June 18, 2007

Document‘s fire motif is at its most explicit on “Fireplace,” a song that revels in both the destruction and the symbolic cleansing that can come in the element’s wake. According to Marcus Gray’s book It Crawled From The South, Michael Stipe based the lyrics upon a speech given by the Shaker leader Mother Ann Lee in the 18th century, but maddeningly, he does not cite the speech or provide any of its context. However, the particulars may not be all that important — the words are mainly concerned with evoking an image of the ecstatic dancing that characterizes the Shakers’ worship and contrasting that with the stoicism of their faith. The song is rather dark, but there’s a spark of optimism, and a hope for redemption. Let’s put it this way: It’s not the only song on Document that could’ve been called “It’s The End Of The World As We Know It (And I Feel Fine).”


23 Responses to “Fireplace”

  1. millroy Says:

    The harmonization on the chorus is wonderful beyond words to me. None of my friends understand my love for this song.

  2. tony Says:

    solidarity, millroy. i have listened to document a thousand thousand times and always look forward to this song. i love that weird, off kilter guitar intro and the verse melody is hypnotically primal. yeah. i always considered this song one of the giants of the album. i could do without that sax, but when the song comes back from the bridge you feel the strength of the band. hope i catch this live someday.

  3. Scott Says:

    I have always loathed this song, mostly for its sax solo. It’s the most pedestrian effort on a weak side, but Steve Berlin’s part, though competently executed, signifies college rock’s worst impulses–back when we called it college rock.

    As in: “Hey, what does the new R.E.M. sound like?”

    “It’s great. I heard it on the college station. One song even has that guy from Los Lobos on the saxophone.”

    “Whoa. My older brother likes Los Lobos. He’s in college.”

  4. Kirsten Says:

    Wow, I had no idea this song actually meant something. I’m a bit disappointed, just thought it was a fun song about dancing….

  5. Scott Malobisky Says:

    “they’re picking up the prisoners and putting them in a pen and all she wants to do is dance, wild-eyed pistol wavers that ain’t afraid to die and all she wants to do is dance, dance..”………the percussion , Baby , the percussion …trying to think if there are any other REM songs in which my favorite part of the song is the drums, not my forte the drums, lack the technical jargon to describe the style but it certainly is cool

  6. maclure Says:

    Ditto Kirsten – no idea that this was actually about something. I like the way more things get throne into the fireplace – “shake the rug”, “throw the chairs”, “throw the walls”…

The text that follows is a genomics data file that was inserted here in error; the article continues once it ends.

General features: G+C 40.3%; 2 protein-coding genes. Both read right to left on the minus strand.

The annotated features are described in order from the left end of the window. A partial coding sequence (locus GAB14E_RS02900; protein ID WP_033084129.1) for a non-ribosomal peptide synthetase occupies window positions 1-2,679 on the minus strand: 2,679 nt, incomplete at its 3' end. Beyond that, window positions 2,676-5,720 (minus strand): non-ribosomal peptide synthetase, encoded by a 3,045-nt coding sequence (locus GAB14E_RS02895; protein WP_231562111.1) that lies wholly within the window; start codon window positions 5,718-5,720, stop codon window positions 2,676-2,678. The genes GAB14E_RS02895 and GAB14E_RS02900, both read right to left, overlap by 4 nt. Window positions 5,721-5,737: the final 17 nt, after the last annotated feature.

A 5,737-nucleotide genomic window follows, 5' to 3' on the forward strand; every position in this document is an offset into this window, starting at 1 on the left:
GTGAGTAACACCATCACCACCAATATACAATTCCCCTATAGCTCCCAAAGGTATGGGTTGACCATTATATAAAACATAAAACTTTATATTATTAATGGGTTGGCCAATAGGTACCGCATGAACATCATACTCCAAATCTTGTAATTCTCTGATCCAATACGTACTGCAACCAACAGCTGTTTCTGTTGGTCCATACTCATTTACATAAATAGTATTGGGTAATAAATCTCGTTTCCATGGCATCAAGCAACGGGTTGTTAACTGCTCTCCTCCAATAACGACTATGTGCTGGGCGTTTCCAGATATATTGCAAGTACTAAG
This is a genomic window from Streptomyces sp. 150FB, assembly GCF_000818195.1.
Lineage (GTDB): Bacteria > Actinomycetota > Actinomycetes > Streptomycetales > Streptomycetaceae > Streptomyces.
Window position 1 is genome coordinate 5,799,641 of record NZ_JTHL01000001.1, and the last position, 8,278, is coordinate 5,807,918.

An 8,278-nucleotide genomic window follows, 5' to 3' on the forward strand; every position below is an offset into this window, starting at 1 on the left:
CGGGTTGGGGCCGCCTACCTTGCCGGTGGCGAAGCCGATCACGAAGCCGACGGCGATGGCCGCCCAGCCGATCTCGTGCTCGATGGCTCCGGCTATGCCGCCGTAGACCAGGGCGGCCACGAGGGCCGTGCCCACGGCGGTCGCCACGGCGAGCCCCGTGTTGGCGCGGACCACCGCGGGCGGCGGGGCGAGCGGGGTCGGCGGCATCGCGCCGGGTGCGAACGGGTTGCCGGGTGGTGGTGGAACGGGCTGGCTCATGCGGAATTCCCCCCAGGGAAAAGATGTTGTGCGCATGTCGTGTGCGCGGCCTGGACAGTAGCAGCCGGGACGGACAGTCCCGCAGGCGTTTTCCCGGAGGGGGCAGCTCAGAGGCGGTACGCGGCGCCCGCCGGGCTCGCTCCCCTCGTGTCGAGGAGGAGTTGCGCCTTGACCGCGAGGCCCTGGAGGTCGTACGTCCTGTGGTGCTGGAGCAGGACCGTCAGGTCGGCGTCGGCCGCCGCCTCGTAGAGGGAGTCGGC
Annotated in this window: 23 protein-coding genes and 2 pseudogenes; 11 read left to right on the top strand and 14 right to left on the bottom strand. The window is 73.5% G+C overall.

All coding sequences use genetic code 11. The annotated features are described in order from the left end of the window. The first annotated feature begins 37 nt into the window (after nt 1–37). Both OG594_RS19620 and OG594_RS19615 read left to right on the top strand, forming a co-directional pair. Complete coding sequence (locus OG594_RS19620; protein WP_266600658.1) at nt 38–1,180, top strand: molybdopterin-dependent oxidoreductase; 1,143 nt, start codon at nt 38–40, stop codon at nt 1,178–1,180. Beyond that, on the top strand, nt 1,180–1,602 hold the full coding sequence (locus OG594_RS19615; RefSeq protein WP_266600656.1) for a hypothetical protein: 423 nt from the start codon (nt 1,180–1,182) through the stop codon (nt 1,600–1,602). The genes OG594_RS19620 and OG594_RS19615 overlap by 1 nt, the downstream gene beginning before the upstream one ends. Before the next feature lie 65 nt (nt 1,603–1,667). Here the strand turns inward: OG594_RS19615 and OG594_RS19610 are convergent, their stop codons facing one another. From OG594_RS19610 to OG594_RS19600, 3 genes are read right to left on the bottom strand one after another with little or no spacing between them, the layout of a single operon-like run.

Anyway, I’m no drummer but this song is in 6/8. There is almost always one song per record that REM do in 3/4 or 6/8. These are often my favourite – the interesting thing about this one is that it’s upbeat and brash (unlike New Test Leper, Half a World Away, Swan Swan H, Final Straw, Try Not to Breathe etc. from other records). Bill hits the snare off the beat in the verse which gives it that great swing and swagger…

    I’m ready to be shot down about this but I first listened to this record before I had any sense of what should/shouldn’t be in an REM song… I dig the sax solo, especially 1.40 when it breaks down and the guitar takes over. It’s true it goes a bit haywire at the end of the track though…

  7. I didn’t really want to get into the sax solo. I don’t think it has aged super well, but I don’t think it’s bad.

    And yeah, the drums rule on it. The drums rule on EVERY SONG on Document.

  8. David T Says:

    > And yeah, the drums rule on it. The drums rule on EVERY SONG on Document.

    Lord ‘a mercy, yes. As a teenager (and wannabe drummer) who had immersed himself in nothing but Beatles records from ’85 till ’87, I heard the singles from Document and wasn’t exactly sure what to make of them…but I knew even then that I might have a new favorite drummer in “that REM guy.”

  9. narcizo Says:

    did I “block” the comments’ section?
    I apologize…

  10. narcizo Says:

    ..Anyway, all I wanted to say was:

    A drumming discussion about REM? Cool!!
    Was really loking forward to it.
    Yes, it’s a 6/8 song; I must say that Bill Berry is a very underappreciated drummer. His style could be described as “doric”: solid and accurate, simple yet very focused on small details – check out, for example, the way he uses the hi-hat or the ride cymbal in order to “flourish” the basic rhythm. He never tried to be impressive: yes on snare fills, no on rolls and look-mom-no-hands-stuff. Also, he has a “trademark beat”; in many songs he switches from snare to a snare-tom simoultaneous hit (check out “Losing My Religion” or “Bittersweet Me”, for example, and also check out Dave Grohl’s drumming in Nirvana’s “All Apologies” for the influence).